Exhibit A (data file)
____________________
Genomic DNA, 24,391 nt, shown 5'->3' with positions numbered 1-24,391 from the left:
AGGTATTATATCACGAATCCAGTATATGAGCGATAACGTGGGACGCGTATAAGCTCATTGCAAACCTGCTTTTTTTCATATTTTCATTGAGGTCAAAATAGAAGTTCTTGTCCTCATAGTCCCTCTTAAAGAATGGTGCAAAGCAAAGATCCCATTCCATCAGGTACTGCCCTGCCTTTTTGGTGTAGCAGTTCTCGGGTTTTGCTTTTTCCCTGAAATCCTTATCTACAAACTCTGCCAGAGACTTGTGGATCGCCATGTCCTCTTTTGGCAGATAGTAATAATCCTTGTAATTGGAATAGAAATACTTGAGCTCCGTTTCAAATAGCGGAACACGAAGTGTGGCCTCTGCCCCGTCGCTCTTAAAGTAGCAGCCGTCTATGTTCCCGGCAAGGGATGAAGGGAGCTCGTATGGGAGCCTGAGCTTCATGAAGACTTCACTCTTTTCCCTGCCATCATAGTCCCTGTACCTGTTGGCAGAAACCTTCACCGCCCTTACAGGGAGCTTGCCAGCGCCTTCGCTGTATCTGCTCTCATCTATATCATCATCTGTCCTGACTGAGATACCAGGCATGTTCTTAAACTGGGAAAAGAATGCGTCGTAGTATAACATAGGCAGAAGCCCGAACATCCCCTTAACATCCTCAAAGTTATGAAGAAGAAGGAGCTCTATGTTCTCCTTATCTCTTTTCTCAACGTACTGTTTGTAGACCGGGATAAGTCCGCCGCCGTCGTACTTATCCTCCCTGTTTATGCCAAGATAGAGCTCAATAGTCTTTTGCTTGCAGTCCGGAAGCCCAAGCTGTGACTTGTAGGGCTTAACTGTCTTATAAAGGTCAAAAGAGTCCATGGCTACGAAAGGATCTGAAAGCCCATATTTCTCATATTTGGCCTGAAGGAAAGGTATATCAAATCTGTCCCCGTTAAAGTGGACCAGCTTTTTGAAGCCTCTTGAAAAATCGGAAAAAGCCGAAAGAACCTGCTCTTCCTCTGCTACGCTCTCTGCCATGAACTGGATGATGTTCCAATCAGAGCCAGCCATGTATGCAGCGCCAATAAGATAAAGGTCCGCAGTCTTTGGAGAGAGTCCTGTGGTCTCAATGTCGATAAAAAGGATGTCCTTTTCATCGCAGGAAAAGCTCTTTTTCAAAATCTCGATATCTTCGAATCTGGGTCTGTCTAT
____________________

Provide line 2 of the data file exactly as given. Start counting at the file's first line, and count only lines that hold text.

AGGTATTATATCACGAATCCAGTATATGAGCGATAACGTGGGACGCGTATAAGCTCATTGCAAACCTGCTTTTTTTCATATTTTCATTGAGGTCAAAATAGAAGTTCTTGTCCTCATAGTCCCTCTTAAAGAATGGTGCAAAGCAAAGATCCCATTCCATCAGGTACTGCCCTGCCTTTTTGGTGTAGCAGTTCTCGGGTTTTGCTTTTTCCCTGAAATCCTTATCTACAAACTCTGCCAGAGACTTGTGGATCGCCATGTCCTCTTTTGGCAGATAGTAATAATCCTTGTAATTGGAATAGAAATACTTGAGCTCCGTTTCAAATAGCGGAACACGAAGTGTGGCCTCTGCCCCGTCGCTCTTAAAGTAGCAGCCGTCTATGTTCCCGGCAAGGGATGAAGGGAGCTCGTATGGGAGCCTGAGCTTCATGAAGACTTCACTCTTTTCCCTGCCATCATAGTCCCTGTACCTGTTGGCAGAAACCTTCACCGCCCTTACAGGGAGCTTGCCAGCGCCTTCGCTGTATCTGCTCTCATCTATATCATCATCTGTCCTGACTGAGATACCAGGCATGTTCTTAAACTGGGAAAAGAATGCGTCGTAGTATAACATAGGCAGAAGCCCGAACATCCCCTTAACATCCTCAAAGTTATGAAGAAGAAGGAGCTCTATGTTCTCCTTATCTCTTTTCTCAACGTACTGTTTGTAGACCGGGATAAGTCCGCCGCCGTCGTACTTATCCTCCCTGTTTATGCCAAGATAGAGCTCAATAGTCTTTTGCTTGCAGTCCGGAAGCCCAAGCTGTGACTTGTAGGGCTTAACTGTCTTATAAAGGTCAAAAGAGTCCATGGCTACGAAAGGATCTGAAAGCCCATATTTCTCATATTTGGCCTGAAGGAAAGGTATATCAAATCTGTCCCCGTTAAAGTGGACCAGCTTTTTGAAGCCTCTTGAAAAATCGGAAAAAGCCGAAAGAACCTGCTCTTCCTCTGCTACGCTCTCTGCCATGAACTGGATGATGTTCCAATCAGAGCCAGCCATGTATGCAGCGCCAATAAGATAAAGGTCCGCAGTCTTTGGAGAGAGTCCTGTGGTCTCAATGTCGATAAAAAGGATGTCCTTTTCATCGCAGGAAAAGCTCTTTTTCAAAATCTCGATATCTTCGAATCTGGGTCTGTCTAT